• Technical Institute required to amend student records when course cancelled

    Case notes
    Students enrolled in a two stage course to obtain a Certificate of Security were informed the second half was cancelled shortly before it was to commence—Technical Institute explored various options including notifying on the relevant academic records that students had ‘withdrawn’—students complained notation, course cancellation and lack of certification was unreasonable—Institute explained to Ombudsman that certificate registration was in train, the timing of the tutor’s resignation left it with few options but it was willing to explore these with students—Institute acknowledged it cancelled the course but current system did not have ‘cancellation of course’ as an option—Institute willing to review system and remove course from student records—Ombudsman satisfied that Institute acted reasonably to provide students with other options, certificates forthcoming and removing course from records would resolve complaint
  • School Board of Trustees and Principal’s decision to suspend student not consistent with principles of natural justice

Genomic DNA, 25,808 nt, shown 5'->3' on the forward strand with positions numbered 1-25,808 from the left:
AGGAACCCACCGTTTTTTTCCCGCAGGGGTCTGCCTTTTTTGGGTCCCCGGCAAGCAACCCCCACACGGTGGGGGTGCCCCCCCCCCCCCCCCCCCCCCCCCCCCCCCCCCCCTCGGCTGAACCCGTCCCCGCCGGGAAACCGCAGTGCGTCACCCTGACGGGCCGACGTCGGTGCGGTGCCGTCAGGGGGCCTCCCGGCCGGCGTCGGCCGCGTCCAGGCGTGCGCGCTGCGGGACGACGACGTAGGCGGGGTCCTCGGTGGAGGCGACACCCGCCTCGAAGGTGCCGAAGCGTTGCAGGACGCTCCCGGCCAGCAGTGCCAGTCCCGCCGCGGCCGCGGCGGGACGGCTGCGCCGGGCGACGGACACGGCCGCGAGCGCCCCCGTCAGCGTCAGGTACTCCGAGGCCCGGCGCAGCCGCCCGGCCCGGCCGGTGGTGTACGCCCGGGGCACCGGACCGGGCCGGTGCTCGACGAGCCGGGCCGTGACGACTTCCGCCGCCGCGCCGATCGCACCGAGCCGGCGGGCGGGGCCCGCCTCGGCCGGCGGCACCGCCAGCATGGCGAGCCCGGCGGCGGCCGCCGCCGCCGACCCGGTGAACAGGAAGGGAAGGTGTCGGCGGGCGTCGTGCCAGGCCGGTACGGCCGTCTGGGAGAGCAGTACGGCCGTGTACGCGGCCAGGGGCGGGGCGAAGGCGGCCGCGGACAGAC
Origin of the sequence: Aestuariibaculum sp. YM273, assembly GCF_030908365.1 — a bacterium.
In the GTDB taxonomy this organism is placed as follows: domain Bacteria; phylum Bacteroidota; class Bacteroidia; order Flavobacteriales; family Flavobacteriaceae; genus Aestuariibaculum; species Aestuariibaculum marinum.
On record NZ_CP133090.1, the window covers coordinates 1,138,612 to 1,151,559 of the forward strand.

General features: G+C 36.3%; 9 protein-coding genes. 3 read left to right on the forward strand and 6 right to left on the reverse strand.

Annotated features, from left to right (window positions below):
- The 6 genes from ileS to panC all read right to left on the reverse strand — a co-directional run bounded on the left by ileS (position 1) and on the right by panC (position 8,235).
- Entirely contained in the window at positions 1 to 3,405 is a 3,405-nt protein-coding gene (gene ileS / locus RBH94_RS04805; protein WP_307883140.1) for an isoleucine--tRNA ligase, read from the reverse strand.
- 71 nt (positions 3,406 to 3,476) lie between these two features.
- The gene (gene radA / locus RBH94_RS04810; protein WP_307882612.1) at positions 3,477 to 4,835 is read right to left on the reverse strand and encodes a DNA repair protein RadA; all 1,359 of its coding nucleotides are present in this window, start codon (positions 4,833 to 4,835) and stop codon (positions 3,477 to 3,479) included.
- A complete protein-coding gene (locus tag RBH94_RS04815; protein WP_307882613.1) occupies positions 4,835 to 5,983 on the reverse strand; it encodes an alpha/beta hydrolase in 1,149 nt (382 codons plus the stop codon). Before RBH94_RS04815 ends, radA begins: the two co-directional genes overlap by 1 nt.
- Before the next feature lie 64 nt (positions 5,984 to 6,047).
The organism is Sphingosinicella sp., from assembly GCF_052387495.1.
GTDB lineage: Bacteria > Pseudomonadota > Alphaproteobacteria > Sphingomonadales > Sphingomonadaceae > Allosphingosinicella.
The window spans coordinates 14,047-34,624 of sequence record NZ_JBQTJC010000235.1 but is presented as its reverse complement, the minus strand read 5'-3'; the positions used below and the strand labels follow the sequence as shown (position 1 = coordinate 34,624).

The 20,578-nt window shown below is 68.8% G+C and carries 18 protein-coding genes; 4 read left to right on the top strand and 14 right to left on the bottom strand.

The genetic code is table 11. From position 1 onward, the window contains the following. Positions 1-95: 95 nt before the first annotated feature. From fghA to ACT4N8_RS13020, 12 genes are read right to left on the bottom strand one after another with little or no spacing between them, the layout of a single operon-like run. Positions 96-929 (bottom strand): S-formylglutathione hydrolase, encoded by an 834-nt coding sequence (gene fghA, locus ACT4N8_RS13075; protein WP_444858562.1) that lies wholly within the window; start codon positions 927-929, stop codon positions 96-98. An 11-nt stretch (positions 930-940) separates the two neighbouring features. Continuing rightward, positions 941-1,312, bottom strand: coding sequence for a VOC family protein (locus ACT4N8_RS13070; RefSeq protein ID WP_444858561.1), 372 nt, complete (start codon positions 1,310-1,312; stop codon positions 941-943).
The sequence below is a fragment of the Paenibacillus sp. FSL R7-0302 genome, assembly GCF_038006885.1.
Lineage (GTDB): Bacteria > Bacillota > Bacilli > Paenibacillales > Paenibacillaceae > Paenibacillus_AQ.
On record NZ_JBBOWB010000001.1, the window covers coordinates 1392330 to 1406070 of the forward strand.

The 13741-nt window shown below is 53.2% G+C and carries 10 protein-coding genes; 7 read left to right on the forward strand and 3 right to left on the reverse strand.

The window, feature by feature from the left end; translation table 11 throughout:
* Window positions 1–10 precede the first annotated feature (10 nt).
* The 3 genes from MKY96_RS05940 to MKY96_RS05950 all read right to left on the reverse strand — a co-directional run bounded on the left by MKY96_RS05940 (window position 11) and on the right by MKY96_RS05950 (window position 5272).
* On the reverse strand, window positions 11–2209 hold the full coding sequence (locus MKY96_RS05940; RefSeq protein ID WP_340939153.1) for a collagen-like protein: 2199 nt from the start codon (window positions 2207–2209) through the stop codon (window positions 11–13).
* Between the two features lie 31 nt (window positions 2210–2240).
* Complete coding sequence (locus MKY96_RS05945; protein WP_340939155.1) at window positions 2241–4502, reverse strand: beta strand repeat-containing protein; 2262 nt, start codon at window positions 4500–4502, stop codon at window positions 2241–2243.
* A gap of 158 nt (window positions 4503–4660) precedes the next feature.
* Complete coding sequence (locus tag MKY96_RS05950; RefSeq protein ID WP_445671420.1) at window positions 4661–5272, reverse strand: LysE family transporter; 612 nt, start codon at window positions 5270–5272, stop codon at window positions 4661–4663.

Case notes
    Suspended student’s parents complained about the conduct of his suspension—Ombudsman’s jurisdiction confined to the process followed by the Board—parties disputed duration of Principal’s interview with student, ability of Principal to contact parents about suspension and comments allegedly made to the student by the Principal during the interview—Ombudsman’s investigation unable to resolve these issues and no determination as to reasonableness of Board’s actions able to be made—Ombudsman satisfied that Principal’s request for student to write down his account of incident in accordance with principles of natural justice—however Ombudsman found Board acted unreasonably by dismissing parents’ concerns about Principal’s decision to interview student in absence of parents—Board acknowledged Principal’s decision not consistent with principles of natural justice and agreed to review its ‘Interviewing of Students’ policy—no formal recommendation made